A stunning Japanese export silkwork of a delicate floral basket in shades of red, silver, white and gold set against a dramatic black silk ground.
In excellent condition, with just a few broken threads
The embroidery is amazingly bold and bright for its age, and contains a variety of skillful stitches, including gold work, couching, long-stitch and raised satin stitch.
Hibiscus and Chrysanthemum (or 'Kiku'), are used frequently in Japanese art, representing gentleness and longevity respectively. The chrysanthemum is also the Imperial Seal of Japan, and stylised versions of the flower appear throughout their culture.
When Japan reopened their trading ports with the West in 1854, Japanese art objects of all types surged into Europe in extraordinary quantities. The Japanese art style was a source of fascination for impressionist artists such as Van Gogh and Degas amongst many others of the period.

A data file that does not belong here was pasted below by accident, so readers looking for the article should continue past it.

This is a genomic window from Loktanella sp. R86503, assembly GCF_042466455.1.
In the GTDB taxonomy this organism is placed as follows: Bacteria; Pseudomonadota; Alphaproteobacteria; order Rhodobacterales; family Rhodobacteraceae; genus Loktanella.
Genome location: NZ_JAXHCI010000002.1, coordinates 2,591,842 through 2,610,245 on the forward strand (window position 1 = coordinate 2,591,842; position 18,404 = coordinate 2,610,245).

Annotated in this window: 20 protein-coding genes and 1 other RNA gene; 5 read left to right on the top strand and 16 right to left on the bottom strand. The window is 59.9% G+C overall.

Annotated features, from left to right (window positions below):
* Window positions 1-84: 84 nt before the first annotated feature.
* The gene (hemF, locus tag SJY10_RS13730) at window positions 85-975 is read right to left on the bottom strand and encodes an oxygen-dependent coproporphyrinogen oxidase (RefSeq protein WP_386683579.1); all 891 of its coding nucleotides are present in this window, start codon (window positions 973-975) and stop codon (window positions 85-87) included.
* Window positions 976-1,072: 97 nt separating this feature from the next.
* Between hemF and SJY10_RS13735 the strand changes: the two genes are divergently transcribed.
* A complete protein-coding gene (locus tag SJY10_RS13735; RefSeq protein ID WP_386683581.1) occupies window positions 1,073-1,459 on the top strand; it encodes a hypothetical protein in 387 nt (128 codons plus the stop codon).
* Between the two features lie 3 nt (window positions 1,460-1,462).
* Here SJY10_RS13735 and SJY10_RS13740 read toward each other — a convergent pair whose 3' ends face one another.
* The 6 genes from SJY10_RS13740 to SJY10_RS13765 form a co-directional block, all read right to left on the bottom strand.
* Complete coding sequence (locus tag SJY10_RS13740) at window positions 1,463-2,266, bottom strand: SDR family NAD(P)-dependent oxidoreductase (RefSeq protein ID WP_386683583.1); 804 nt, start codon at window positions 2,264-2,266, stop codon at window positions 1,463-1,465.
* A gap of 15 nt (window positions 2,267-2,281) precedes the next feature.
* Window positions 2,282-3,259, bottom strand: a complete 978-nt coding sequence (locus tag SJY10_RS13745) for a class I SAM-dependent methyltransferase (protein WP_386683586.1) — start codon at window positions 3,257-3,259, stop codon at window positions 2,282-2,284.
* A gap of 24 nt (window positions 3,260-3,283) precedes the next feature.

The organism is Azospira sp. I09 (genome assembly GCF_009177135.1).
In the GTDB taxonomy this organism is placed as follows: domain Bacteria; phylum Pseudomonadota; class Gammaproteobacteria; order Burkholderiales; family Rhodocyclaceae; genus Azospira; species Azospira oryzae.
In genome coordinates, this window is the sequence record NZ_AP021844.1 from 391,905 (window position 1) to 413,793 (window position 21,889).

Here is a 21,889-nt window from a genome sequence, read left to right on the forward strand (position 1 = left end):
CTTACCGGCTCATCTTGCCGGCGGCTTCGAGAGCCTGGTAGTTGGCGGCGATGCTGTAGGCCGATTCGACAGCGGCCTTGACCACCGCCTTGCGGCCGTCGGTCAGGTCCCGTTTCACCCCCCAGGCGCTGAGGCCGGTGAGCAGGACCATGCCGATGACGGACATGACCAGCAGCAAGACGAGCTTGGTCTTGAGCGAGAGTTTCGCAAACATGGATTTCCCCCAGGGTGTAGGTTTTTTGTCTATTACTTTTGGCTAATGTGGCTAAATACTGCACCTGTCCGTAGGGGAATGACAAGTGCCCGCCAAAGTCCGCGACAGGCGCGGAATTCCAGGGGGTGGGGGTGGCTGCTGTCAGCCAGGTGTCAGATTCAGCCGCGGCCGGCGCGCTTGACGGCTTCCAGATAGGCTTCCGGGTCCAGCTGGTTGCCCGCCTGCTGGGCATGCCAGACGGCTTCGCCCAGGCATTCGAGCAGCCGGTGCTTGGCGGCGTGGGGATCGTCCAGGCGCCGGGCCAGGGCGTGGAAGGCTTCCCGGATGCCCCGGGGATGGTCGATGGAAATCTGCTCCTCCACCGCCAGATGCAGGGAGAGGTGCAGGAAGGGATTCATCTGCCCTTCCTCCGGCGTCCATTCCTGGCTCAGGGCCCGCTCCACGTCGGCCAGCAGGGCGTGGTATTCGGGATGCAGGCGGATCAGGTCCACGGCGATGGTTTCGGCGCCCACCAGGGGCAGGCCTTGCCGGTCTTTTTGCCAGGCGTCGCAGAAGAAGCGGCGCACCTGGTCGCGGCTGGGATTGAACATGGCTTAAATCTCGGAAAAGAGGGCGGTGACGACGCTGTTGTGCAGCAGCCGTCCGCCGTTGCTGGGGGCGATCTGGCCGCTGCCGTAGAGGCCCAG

Arthur Lazenby Liberty saw the potential of this market in the UK and opened his first shop, Liberty in 1875 where he specialised in selling ornaments, fabric and objets d'art from Japan and the East. His shop was spectacularly successful and in no small part helped fuel the success of Japonisme in England.
This exquisite embroidery is typical of the silk goods imported by Liberty from Japan, made specifically for the export market, unframed, and later framed in the UK in contemporary frames of the period. I have seen one with a Japanese newspaper backing dated 1894, so we can be pretty sure of date.
In original typical decorative frame and mount of the period. Behind glass. Circa 1890
Sight. 17” x 15” 43 cm x 38 cms
Frame 21” x 18.5” 52 cm x 47 cms